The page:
Introduction: Steven Horwitz is the Charles A. Dana Professor of Economics at St. Lawrence University in Canton, NY. He completed his MA and PhD in economics at George Mason University and received his A.B. in economics and philosophy from The University of Michigan. He is the author of two books, Microfoundations and Macroeconomics: An Austrian Perspective (Routledge, 2000) and Monetary Evolution, Free Banking, and Economic Order (Westview, 1992). Dr. Horwitz has written extensively on Austrian economics, Hayekian political economy, monetary theory and history, and macroeconomics. In addition to several dozen articles in numerous professional journals, he has also done nationally recognized public policy work on the role of the private sector during Hurricane Katrina for the Mercatus Center, where he is an Affiliated Senior Scholar. His current research is on the economics and social theory of the family, and he is currently at work on a book on classical liberalism and the family.
Daily Bell: Give us some background. Where did you grow up and go to school?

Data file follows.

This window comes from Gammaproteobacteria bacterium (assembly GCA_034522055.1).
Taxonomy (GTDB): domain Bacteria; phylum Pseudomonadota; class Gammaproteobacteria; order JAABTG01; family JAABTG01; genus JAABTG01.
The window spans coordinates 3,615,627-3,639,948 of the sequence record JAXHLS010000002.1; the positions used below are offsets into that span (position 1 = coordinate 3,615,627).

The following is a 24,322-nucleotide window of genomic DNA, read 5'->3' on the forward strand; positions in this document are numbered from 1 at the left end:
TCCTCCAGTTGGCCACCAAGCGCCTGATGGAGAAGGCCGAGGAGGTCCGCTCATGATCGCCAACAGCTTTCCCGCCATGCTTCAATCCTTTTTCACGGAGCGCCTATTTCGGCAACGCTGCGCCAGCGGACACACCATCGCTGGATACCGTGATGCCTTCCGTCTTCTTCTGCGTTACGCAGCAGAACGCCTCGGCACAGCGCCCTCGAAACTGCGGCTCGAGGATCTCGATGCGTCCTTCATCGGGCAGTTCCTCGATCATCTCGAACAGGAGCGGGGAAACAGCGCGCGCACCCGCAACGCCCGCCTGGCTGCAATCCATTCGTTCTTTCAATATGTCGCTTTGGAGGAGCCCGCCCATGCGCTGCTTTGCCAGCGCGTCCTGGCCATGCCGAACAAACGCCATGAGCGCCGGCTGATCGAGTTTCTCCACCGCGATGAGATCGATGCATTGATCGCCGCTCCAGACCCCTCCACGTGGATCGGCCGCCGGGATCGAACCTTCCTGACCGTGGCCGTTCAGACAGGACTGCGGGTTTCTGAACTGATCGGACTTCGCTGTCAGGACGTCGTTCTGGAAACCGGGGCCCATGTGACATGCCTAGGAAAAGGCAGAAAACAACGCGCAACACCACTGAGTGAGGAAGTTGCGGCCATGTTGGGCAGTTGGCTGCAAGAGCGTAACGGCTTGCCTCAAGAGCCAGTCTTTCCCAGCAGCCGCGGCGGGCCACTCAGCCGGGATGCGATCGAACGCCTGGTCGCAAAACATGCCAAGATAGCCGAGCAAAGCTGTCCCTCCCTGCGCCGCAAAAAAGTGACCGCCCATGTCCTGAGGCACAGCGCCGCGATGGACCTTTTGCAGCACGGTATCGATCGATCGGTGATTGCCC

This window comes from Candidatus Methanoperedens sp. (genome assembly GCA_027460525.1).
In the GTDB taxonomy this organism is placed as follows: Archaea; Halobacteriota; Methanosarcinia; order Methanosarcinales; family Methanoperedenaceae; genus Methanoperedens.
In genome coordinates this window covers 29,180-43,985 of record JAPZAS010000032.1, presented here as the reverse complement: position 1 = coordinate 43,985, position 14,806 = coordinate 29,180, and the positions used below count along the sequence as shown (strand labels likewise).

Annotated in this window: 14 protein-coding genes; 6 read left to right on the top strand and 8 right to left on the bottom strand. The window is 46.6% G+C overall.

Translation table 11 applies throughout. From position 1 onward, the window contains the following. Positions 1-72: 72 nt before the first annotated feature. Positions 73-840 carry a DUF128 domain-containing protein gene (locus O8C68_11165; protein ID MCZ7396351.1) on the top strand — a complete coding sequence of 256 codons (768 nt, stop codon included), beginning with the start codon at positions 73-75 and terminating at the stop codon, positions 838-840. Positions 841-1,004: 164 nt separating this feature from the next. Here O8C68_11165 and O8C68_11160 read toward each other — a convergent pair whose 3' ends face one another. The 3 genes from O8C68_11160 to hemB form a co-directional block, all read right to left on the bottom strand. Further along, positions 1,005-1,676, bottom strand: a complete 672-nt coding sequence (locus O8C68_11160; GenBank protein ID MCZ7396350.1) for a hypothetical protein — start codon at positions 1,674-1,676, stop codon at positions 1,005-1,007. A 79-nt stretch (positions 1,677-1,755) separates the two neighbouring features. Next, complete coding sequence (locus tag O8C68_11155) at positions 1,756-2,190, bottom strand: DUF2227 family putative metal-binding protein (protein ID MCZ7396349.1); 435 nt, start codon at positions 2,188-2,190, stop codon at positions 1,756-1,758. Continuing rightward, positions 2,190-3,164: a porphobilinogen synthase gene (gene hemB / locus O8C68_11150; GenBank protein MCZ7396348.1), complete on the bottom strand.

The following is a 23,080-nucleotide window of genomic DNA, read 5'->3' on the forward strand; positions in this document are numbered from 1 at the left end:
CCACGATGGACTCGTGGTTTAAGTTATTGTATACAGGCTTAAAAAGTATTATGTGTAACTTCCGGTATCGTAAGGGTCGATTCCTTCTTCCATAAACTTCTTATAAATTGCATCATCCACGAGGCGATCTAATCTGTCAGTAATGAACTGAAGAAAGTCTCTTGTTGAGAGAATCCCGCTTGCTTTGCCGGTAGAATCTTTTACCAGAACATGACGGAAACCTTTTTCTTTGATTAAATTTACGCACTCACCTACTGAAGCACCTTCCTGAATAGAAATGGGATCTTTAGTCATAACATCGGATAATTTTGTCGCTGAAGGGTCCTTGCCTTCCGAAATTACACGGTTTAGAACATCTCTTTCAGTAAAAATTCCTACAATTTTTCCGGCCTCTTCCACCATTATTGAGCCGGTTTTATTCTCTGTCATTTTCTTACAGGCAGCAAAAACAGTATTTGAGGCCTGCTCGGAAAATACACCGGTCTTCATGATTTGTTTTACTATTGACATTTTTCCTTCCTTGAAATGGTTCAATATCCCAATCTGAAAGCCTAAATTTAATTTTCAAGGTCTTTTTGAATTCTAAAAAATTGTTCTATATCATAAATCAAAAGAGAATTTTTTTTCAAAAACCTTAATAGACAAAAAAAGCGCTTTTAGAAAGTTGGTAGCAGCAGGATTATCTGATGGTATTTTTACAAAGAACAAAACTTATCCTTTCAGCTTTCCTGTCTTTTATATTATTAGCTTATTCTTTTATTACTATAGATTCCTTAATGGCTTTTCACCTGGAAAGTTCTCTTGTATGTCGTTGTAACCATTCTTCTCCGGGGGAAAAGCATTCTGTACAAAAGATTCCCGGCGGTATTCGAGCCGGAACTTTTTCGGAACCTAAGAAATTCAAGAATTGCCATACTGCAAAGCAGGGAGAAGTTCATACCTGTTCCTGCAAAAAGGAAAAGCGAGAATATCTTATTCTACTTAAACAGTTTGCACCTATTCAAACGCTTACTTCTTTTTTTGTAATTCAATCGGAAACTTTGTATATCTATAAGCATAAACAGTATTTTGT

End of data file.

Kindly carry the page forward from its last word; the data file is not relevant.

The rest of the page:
Steve Horwitz: I grew up in suburban Detroit, in Oak Park, Michigan. I then went to University of Michigan, Ann Arbor, where I got my Bachelors degree in 1985. That degree was a double major in economics and philosophy. After that I was off to Graduate School at George Mason where I got my PhD. I was there from 1985 to 1989.
Daily Bell: How did you become interested in Austrian economics?
Steve Horwitz: A lot of economists get interested in economics and then they learn about Austrian economics. For me, it was the other way around. I actually was interested in libertarianism before Austrian economics per se and that was in high school. I was working at the local public library and at the time, say 15 or so; I read a lot science fiction and was interested in anybody who had a weird theory of the world. This new book came into the library, that not many libertarians ever mention as one that "converted" them, called "Restoring the American Dream" by a guy named Robert J. Ringer, who was an investment advisor, a libertarian guy.
Ringer's book was a popular brief for libertarianism on the eve of the 1980 election. So I read this book and I was very persuaded by what he had to say. I looked at the books that he said I should read and one of his books that I found in the library was Murray Rothbard's "For a New Liberty." I was also reading Ayn Rand and other Austrian economics books and I kept following it as I went into University and became an economics major.